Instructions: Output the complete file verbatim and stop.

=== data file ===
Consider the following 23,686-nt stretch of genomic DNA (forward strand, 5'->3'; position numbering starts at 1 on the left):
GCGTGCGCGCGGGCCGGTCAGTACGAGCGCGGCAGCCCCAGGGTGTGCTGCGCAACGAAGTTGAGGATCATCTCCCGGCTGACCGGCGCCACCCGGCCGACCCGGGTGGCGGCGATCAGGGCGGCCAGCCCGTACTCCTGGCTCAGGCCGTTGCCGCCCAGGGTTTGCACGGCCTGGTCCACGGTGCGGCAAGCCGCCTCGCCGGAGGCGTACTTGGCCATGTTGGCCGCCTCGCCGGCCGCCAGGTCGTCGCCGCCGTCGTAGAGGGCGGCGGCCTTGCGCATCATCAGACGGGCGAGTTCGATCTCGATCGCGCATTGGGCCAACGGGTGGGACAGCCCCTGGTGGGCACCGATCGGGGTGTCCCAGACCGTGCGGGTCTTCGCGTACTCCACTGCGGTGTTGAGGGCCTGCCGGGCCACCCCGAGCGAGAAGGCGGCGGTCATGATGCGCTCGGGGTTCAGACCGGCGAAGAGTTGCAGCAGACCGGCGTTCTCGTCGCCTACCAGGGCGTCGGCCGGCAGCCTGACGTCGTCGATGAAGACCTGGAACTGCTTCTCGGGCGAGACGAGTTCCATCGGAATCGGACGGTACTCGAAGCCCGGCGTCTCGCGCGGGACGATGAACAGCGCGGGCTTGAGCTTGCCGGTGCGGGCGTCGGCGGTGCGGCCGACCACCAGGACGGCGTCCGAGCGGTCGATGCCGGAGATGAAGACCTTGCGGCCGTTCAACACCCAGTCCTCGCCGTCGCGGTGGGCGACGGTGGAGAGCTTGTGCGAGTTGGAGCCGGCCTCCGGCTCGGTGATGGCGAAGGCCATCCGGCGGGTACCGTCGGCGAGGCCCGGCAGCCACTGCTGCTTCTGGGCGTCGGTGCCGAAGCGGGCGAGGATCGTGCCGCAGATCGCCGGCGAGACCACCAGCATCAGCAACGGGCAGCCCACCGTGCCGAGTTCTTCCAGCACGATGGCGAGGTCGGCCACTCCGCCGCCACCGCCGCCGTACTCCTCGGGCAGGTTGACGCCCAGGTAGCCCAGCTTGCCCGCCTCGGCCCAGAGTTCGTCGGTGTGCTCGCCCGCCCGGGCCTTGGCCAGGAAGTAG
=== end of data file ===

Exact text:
Consider the following 23,686-nt stretch of genomic DNA (forward strand, 5'->3'; position numbering starts at 1 on the left):
GCGTGCGCGCGGGCCGGTCAGTACGAGCGCGGCAGCCCCAGGGTGTGCTGCGCAACGAAGTTGAGGATCATCTCCCGGCTGACCGGCGCCACCCGGCCGACCCGGGTGGCGGCGATCAGGGCGGCCAGCCCGTACTCCTGGCTCAGGCCGTTGCCGCCCAGGGTTTGCACGGCCTGGTCCACGGTGCGGCAAGCCGCCTCGCCGGAGGCGTACTTGGCCATGTTGGCCGCCTCGCCGGCCGCCAGGTCGTCGCCGCCGTCGTAGAGGGCGGCGGCCTTGCGCATCATCAGACGGGCGAGTTCGATCTCGATCGCGCATTGGGCCAACGGGTGGGACAGCCCCTGGTGGGCACCGATCGGGGTGTCCCAGACCGTGCGGGTCTTCGCGTACTCCACTGCGGTGTTGAGGGCCTGCCGGGCCACCCCGAGCGAGAAGGCGGCGGTCATGATGCGCTCGGGGTTCAGACCGGCGAAGAGTTGCAGCAGACCGGCGTTCTCGTCGCCTACCAGGGCGTCGGCCGGCAGCCTGACGTCGTCGATGAAGACCTGGAACTGCTTCTCGGGCGAGACGAGTTCCATCGGAATCGGACGGTACTCGAAGCCCGGCGTCTCGCGCGGGACGATGAACAGCGCGGGCTTGAGCTTGCCGGTGCGGGCGTCGGCGGTGCGGCCGACCACCAGGACGGCGTCCGAGCGGTCGATGCCGGAGATGAAGACCTTGCGGCCGTTCAACACCCAGTCCTCGCCGTCGCGGTGGGCGACGGTGGAGAGCTTGTGCGAGTTGGAGCCGGCCTCCGGCTCGGTGATGGCGAAGGCCATCCGGCGGGTACCGTCGGCGAGGCCCGGCAGCCACTGCTGCTTCTGGGCGTCGGTGCCGAAGCGGGCGAGGATCGTGCCGCAGATCGCCGGCGAGACCACCAGCATCAGCAACGGGCAGCCCACCGTGCCGAGTTCTTCCAGCACGATGGCGAGGTCGGCCACTCCGCCGCCACCGCCGCCGTACTCCTCGGGCAGGTTGACGCCCAGGTAGCCCAGCTTGCCCGCCTCGGCCCAGAGTTCGTCGGTGTGCTCGCCCGCCCGGGCCTTGGCCAGGAAGTAG